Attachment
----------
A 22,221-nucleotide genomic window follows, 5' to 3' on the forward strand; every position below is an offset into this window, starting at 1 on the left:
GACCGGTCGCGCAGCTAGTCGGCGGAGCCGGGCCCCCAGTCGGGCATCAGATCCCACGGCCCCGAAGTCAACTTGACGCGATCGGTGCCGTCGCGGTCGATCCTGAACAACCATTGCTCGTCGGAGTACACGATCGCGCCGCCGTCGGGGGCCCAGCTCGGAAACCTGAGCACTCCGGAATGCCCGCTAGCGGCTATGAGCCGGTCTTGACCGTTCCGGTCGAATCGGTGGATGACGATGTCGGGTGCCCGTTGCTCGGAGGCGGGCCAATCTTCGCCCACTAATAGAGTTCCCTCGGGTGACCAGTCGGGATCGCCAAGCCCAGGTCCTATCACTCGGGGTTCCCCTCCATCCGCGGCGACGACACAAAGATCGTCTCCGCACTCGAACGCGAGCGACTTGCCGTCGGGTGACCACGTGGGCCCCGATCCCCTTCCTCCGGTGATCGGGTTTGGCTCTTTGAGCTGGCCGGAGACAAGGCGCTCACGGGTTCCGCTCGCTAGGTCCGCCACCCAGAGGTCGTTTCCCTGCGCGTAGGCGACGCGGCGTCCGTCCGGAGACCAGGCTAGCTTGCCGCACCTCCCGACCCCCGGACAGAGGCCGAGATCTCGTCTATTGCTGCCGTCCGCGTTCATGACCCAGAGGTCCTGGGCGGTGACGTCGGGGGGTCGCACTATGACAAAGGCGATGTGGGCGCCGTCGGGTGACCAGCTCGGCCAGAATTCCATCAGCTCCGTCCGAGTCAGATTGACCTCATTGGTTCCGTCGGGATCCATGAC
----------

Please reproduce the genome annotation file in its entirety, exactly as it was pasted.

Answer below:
A 22,221-nucleotide genomic window follows, 5' to 3' on the forward strand; every position below is an offset into this window, starting at 1 on the left:
GACCGGTCGCGCAGCTAGTCGGCGGAGCCGGGCCCCCAGTCGGGCATCAGATCCCACGGCCCCGAAGTCAACTTGACGCGATCGGTGCCGTCGCGGTCGATCCTGAACAACCATTGCTCGTCGGAGTACACGATCGCGCCGCCGTCGGGGGCCCAGCTCGGAAACCTGAGCACTCCGGAATGCCCGCTAGCGGCTATGAGCCGGTCTTGACCGTTCCGGTCGAATCGGTGGATGACGATGTCGGGTGCCCGTTGCTCGGAGGCGGGCCAATCTTCGCCCACTAATAGAGTTCCCTCGGGTGACCAGTCGGGATCGCCAAGCCCAGGTCCTATCACTCGGGGTTCCCCTCCATCCGCGGCGACGACACAAAGATCGTCTCCGCACTCGAACGCGAGCGACTTGCCGTCGGGTGACCACGTGGGCCCCGATCCCCTTCCTCCGGTGATCGGGTTTGGCTCTTTGAGCTGGCCGGAGACAAGGCGCTCACGGGTTCCGCTCGCTAGGTCCGCCACCCAGAGGTCGTTTCCCTGCGCGTAGGCGACGCGGCGTCCGTCCGGAGACCAGGCTAGCTTGCCGCACCTCCCGACCCCCGGACAGAGGCCGAGATCTCGTCTATTGCTGCCGTCCGCGTTCATGACCCAGAGGTCCTGGGCGGTGACGTCGGGGGGTCGCACTATGACAAAGGCGATGTGGGCGCCGTCGGGTGACCAGCTCGGCCAGAATTCCATCAGCTCCGTCCGAGTCAGATTGACCTCATTGGTTCCGTCGGGATCCATGAC